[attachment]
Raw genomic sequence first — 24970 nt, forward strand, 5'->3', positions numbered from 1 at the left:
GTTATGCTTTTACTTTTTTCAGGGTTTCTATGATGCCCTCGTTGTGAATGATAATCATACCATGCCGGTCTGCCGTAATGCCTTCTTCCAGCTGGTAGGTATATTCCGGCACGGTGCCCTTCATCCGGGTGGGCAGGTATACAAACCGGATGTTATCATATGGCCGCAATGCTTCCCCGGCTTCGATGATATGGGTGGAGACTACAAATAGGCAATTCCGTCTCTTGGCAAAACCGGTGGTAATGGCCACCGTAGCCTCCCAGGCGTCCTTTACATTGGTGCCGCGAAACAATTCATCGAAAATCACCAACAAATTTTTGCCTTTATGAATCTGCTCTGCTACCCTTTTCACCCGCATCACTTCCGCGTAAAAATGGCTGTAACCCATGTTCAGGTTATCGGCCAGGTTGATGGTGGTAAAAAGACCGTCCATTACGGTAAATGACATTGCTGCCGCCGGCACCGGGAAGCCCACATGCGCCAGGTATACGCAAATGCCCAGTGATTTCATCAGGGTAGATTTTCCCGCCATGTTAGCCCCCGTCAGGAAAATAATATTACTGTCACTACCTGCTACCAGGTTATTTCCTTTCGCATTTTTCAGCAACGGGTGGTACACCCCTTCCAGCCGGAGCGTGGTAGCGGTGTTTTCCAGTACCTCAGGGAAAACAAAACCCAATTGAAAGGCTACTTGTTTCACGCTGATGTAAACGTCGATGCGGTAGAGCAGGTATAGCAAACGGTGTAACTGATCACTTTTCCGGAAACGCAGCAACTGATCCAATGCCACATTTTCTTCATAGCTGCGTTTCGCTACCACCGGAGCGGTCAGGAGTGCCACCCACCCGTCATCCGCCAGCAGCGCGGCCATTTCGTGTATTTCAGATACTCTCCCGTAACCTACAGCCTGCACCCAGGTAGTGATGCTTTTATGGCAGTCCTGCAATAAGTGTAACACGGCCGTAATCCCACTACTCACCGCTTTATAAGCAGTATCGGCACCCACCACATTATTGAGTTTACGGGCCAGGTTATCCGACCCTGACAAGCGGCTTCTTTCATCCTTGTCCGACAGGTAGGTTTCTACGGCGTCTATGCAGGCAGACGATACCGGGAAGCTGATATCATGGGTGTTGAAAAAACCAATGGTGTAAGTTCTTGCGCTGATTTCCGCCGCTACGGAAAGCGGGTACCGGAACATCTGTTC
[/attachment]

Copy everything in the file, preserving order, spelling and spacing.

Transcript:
Raw genomic sequence first — 24970 nt, forward strand, 5'->3', positions numbered from 1 at the left:
GTTATGCTTTTACTTTTTTCAGGGTTTCTATGATGCCCTCGTTGTGAATGATAATCATACCATGCCGGTCTGCCGTAATGCCTTCTTCCAGCTGGTAGGTATATTCCGGCACGGTGCCCTTCATCCGGGTGGGCAGGTATACAAACCGGATGTTATCATATGGCCGCAATGCTTCCCCGGCTTCGATGATATGGGTGGAGACTACAAATAGGCAATTCCGTCTCTTGGCAAAACCGGTGGTAATGGCCACCGTAGCCTCCCAGGCGTCCTTTACATTGGTGCCGCGAAACAATTCATCGAAAATCACCAACAAATTTTTGCCTTTATGAATCTGCTCTGCTACCCTTTTCACCCGCATCACTTCCGCGTAAAAATGGCTGTAACCCATGTTCAGGTTATCGGCCAGGTTGATGGTGGTAAAAAGACCGTCCATTACGGTAAATGACATTGCTGCCGCCGGCACCGGGAAGCCCACATGCGCCAGGTATACGCAAATGCCCAGTGATTTCATCAGGGTAGATTTTCCCGCCATGTTAGCCCCCGTCAGGAAAATAATATTACTGTCACTACCTGCTACCAGGTTATTTCCTTTCGCATTTTTCAGCAACGGGTGGTACACCCCTTCCAGCCGGAGCGTGGTAGCGGTGTTTTCCAGTACCTCAGGGAAAACAAAACCCAATTGAAAGGCTACTTGTTTCACGCTGATGTAAACGTCGATGCGGTAGAGCAGGTATAGCAAACGGTGTAACTGATCACTTTTCCGGAAACGCAGCAACTGATCCAATGCCACATTTTCTTCATAGCTGCGTTTCGCTACCACCGGAGCGGTCAGGAGTGCCACCCACCCGTCATCCGCCAGCAGCGCGGCCATTTCGTGTATTTCAGATACTCTCCCGTAACCTACAGCCTGCACCCAGGTAGTGATGCTTTTATGGCAGTCCTGCAATAAGTGTAACACGGCCGTAATCCCACTACTCACCGCTTTATAAGCAGTATCGGCACCCACCACATTATTGAGTTTACGGGCCAGGTTATCCGACCCTGACAAGCGGCTTCTTTCATCCTTGTCCGACAGGTAGGTTTCTACGGCGTCTATGCAGGCAGACGATACCGGGAAGCTGATATCATGGGTGTTGAAAAAACCAATGGTGTAAGTTCTTGCGCTGATTTCCGCCGCTACGGAAAGCGGGTACCGGAACATCTGTTC